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It’s tough at the top when you’re dealing with fraud

October 4, 2016

 

CEO fraud, Business Email Compromise, even Bogus Boss attacks; whatever you choose to call them, they’re on the rise, and represent a huge threat to organizations around the world. For those of you unfamiliar with the phenomenon, it is a form of social engineering in which fraudsters target a business with phishing attacks aimed at persuading them to make large money transfers to fake bank accounts.

 

They tend to take three main forms, with the attackers pretending to be:

  • the company boss, who instructs staff to make a wire transfer

  • a bank’s IT department, making contact to set up a test transfer – which actually goes through

  • a supplier chasing outstanding invoices

 

The attacks can take advantage of multiple platforms – Etna Industrie in France were incredibly lucky to escape being stung for €500,000 in an attack that targeted their accountant across email and phone calls. Had they been even slightly less fortunate it could have ended the 75-year-old business.

 

That’s clearly serious in one instance, but how wide-scale is the threat? According to the FBI, CEO fraud has increased by an incredible 270% since January 2015, costing businesses globally at least $3bn in the last three years. In fact, it is hardly surprising that these attacks are increasingly focused on organizations. As Orla Cox, director of security response at Symantec suggests "Criminals have realized that hitting businesses rather than individuals can mean much bigger wins."

 

IC3, the FBI’s internet crime center, estimates 7,000 companies in the US have fallen foul of BECs over the last two years, to the tune of $740 million. But of course, with companies generally and understandably unwilling to admit they’ve been caught out, that number could be wildly optimistic. An Austrian aerospace manufacturer recently lost €40 million to just this kind of fraud – resulting in, amongst other outcomes, the president and CFO being fired.

 

It’s hard to argue with Jerome Robert from French cybersecurity company, Lexsi, when he says "It will spread because it's too good to be ignored… [they] can make so much money in a very small amount of time, with minimal risk."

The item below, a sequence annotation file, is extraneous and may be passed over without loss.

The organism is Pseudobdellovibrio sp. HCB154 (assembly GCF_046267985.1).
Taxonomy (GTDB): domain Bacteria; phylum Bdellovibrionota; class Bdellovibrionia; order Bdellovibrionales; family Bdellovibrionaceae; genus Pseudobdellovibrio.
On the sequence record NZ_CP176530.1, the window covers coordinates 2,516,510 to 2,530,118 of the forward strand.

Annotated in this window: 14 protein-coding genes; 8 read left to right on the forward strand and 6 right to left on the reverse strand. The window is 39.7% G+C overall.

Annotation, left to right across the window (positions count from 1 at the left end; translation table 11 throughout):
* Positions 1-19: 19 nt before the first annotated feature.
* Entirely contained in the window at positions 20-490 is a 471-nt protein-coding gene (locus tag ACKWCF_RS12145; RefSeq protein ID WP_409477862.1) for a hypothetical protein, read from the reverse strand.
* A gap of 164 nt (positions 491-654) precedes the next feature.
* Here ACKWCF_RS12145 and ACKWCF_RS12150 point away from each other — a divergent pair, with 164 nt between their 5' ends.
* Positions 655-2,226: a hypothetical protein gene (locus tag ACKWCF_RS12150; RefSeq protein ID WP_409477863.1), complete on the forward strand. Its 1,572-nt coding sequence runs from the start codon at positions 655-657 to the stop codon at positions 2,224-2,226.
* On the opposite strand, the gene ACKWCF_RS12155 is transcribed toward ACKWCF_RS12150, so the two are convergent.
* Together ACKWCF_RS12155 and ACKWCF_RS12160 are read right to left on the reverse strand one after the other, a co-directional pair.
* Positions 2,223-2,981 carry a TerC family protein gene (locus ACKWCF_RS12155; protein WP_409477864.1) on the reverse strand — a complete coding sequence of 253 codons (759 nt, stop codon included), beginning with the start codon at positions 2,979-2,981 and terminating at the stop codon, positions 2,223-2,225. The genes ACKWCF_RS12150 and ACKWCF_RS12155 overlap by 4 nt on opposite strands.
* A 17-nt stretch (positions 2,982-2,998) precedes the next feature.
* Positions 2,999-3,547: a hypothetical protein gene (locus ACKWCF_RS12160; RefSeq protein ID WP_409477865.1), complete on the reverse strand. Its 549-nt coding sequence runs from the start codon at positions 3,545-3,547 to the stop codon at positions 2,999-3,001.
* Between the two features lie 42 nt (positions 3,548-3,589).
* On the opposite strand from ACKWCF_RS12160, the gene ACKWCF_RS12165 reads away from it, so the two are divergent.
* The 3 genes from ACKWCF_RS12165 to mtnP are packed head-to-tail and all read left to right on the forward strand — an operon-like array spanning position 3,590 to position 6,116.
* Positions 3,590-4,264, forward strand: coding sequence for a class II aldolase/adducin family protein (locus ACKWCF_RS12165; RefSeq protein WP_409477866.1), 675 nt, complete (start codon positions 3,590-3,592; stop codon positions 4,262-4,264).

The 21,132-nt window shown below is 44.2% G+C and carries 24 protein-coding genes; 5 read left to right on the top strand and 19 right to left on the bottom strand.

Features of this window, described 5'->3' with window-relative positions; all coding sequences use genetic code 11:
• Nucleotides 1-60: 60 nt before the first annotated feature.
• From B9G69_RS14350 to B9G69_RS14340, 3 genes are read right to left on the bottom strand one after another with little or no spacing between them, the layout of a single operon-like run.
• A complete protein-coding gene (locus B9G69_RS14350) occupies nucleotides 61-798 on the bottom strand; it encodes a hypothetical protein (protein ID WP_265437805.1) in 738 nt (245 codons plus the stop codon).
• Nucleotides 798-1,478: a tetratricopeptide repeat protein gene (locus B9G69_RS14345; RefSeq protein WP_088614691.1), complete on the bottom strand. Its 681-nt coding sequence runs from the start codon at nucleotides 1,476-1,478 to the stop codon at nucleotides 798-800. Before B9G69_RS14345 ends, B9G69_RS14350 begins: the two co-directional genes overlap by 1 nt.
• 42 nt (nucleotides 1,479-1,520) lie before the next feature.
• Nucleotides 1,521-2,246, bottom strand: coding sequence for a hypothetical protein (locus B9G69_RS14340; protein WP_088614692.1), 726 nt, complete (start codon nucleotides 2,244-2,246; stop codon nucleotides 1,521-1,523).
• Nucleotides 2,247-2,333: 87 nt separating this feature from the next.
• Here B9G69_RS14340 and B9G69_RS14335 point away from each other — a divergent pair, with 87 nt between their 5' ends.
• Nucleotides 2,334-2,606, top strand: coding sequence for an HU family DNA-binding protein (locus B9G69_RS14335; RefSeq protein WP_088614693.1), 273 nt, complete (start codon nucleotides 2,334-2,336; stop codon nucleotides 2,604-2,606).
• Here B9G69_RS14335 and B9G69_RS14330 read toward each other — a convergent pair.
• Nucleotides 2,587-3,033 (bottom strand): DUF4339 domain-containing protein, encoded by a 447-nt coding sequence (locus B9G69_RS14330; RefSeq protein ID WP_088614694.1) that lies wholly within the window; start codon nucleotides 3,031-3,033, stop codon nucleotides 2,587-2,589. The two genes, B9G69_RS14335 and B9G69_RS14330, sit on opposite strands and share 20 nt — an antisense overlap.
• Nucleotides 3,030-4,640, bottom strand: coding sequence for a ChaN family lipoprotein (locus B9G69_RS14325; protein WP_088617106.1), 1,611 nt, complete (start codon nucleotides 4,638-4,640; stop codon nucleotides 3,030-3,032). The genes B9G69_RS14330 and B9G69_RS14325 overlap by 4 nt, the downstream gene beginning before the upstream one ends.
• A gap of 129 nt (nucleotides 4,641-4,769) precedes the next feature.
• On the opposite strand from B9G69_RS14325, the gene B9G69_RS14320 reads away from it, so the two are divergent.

There’s also an even darker side to this type of fraud, with the EU's law enforcement intelligence agency, Europol, suggesting that the proceeds are being used to support child exploitation and terrorism.

 

With such an overwhelming case for combatting such fraud then, what are the potential remedies? How do you protect your business’s finances, employees and reputation? There is plenty of talk of complicated fraud detection technologies that monitor transactions, bank accounts, wire patterns etc. They do of course have their place, but it’s all quite hi-tech, expensive, and kind of misses the point – isn’t it better to eliminate the threat upstream rather than rush to deal with the consequences downstream?

 

At the heart of the relatively lo-fi threat that is CEO fraud is a very simple vulnerability: authentication. If you can validate that the person you’re talking to is who they say they are, this whole issue goes away. By using a secure messaging platform, offering military-grade encryption and authentication, organizations can not simply negate the risk of falling for this kind of fraud, but protect themselves from numerous other threats and make their existing processes more streamlined and efficient.

 

CSG’s Cellcrypt and Seecrypt offer organizations a secure platform and channel they can trust – any contact from your CEO is authenticated, and there’s no chance of being hacked. This isn’t just within the organization – it is easily rolled out to include clients and vendors. For example, if the bank IT department wants to run a test, they can simply make contact through the trusted secure messaging platform. Communications across less secure means such as email or even post can be validated through the apps, enhancing security across the board. Additionally, by using a secure platform to communicate in general, businesses make themselves less of a target to such fraudsters in the first place, as it is that much more difficult for them to find vulnerabilities through which to access information.

 

In fact, the FBI has stated that such scams work best when firms work with a lot of foreign suppliers, making wire transfers the norm. Because they use VoIP, both Cellcrypt and Seecrypt can significantly reduce the cost of overseas calling, alongside nullifying the threat of fraud.

 

Which brings us back to our original question – what’s in a name? We could refer to them as BEC, or myriad other catchy TLAs (Three Letter Acronyms), but perhaps the one that seems to be sticking is the most accurate. When such an attack is successful, any finance officer involved will be lucky to survive the fallout. But ultimately, where will the buck stop – perhaps it’s being called CEO fraud for a good reason?

 

Harvey Boulter, Chairman, Communication Security Group

 

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